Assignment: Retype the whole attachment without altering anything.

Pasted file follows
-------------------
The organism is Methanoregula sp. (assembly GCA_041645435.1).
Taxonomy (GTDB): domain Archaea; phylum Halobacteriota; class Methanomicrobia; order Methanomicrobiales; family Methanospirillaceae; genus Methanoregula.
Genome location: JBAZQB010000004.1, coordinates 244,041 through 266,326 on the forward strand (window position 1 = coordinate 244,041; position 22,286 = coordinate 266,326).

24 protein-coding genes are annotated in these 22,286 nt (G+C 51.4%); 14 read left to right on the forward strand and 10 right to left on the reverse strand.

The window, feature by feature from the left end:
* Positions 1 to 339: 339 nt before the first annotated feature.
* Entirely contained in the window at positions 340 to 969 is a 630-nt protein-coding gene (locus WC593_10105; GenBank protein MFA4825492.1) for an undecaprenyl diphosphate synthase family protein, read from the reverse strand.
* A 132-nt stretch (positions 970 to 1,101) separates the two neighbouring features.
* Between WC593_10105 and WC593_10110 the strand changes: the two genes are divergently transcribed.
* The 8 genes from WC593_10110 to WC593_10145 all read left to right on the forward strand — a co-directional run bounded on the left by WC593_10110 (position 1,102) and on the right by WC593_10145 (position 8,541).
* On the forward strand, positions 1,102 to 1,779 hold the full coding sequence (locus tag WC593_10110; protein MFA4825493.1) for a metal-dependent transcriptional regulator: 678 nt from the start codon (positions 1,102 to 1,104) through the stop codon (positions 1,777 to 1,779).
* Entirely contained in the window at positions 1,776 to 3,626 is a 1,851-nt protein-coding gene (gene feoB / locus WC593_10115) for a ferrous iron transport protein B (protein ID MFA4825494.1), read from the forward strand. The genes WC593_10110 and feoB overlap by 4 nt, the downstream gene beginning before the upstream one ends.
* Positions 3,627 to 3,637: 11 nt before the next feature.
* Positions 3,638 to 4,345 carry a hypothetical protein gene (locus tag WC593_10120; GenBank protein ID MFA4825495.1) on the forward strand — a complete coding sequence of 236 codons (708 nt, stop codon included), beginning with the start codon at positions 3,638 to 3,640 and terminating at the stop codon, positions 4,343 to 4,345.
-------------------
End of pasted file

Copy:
The organism is Methanoregula sp. (assembly GCA_041645435.1).
Taxonomy (GTDB): domain Archaea; phylum Halobacteriota; class Methanomicrobia; order Methanomicrobiales; family Methanospirillaceae; genus Methanoregula.
Genome location: JBAZQB010000004.1, coordinates 244,041 through 266,326 on the forward strand (window position 1 = coordinate 244,041; position 22,286 = coordinate 266,326).

24 protein-coding genes are annotated in these 22,286 nt (G+C 51.4%); 14 read left to right on the forward strand and 10 right to left on the reverse strand.

The window, feature by feature from the left end:
* Positions 1 to 339: 339 nt before the first annotated feature.
* Entirely contained in the window at positions 340 to 969 is a 630-nt protein-coding gene (locus WC593_10105; GenBank protein MFA4825492.1) for an undecaprenyl diphosphate synthase family protein, read from the reverse strand.
* A 132-nt stretch (positions 970 to 1,101) separates the two neighbouring features.
* Between WC593_10105 and WC593_10110 the strand changes: the two genes are divergently transcribed.
* The 8 genes from WC593_10110 to WC593_10145 all read left to right on the forward strand — a co-directional run bounded on the left by WC593_10110 (position 1,102) and on the right by WC593_10145 (position 8,541).
* On the forward strand, positions 1,102 to 1,779 hold the full coding sequence (locus tag WC593_10110; protein MFA4825493.1) for a metal-dependent transcriptional regulator: 678 nt from the start codon (positions 1,102 to 1,104) through the stop codon (positions 1,777 to 1,779).
* Entirely contained in the window at positions 1,776 to 3,626 is a 1,851-nt protein-coding gene (gene feoB / locus WC593_10115) for a ferrous iron transport protein B (protein ID MFA4825494.1), read from the forward strand. The genes WC593_10110 and feoB overlap by 4 nt, the downstream gene beginning before the upstream one ends.
* Positions 3,627 to 3,637: 11 nt before the next feature.
* Positions 3,638 to 4,345 carry a hypothetical protein gene (locus tag WC593_10120; GenBank protein ID MFA4825495.1) on the forward strand — a complete coding sequence of 236 codons (708 nt, stop codon included), beginning with the start codon at positions 3,638 to 3,640 and terminating at the stop codon, positions 4,343 to 4,345.